Advisor(s) - Committee Chair
Thomas Madron, Carl Chelf, John Eley
Master of Arts
Explicitly stated the hypothesis that was tested was as follows: The relationship between Presidential action and an increase in public support for the President on matters of Vietnam policy is equal to zero.
Presidential action was viewed as any major development in Policy (whether it be military or political) toward the war. Furthermore, any major speech by the President or other high governmental official reaffirming the government's course of action was posited into the category of Presidential action. In order for the speech to be considered "major" it either had to have been broadcast over nationwide television or widely disseminated In the press. American public opinion is here defined as the views expressed by those individuals interviewed by the Gallup Poll. These views will be considered representative of the opinions held by the larger American public.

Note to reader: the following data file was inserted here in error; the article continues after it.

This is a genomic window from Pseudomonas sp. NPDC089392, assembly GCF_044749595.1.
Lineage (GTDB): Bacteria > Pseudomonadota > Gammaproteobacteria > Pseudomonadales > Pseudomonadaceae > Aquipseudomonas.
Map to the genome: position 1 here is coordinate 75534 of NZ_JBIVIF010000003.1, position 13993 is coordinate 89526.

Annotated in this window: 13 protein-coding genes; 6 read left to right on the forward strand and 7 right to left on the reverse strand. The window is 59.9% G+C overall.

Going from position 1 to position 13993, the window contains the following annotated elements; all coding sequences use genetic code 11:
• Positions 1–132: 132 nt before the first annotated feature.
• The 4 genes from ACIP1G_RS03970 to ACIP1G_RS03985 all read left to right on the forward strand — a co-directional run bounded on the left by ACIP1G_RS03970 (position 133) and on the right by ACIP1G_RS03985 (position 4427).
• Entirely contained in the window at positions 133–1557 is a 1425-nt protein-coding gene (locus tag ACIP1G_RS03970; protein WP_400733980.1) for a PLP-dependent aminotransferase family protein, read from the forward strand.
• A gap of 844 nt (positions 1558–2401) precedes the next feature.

American Politics | Arts and Humanities | Asian History | History | International Relations | Political History | Political Science | Social and Behavioral Sciences | United States History
Hines, William Jr., "The Effect of Presidential Action on Popular Support of Foreign Policy: The Case of Vietnam" (1970). Masters Theses & Specialist Projects. Paper 2478.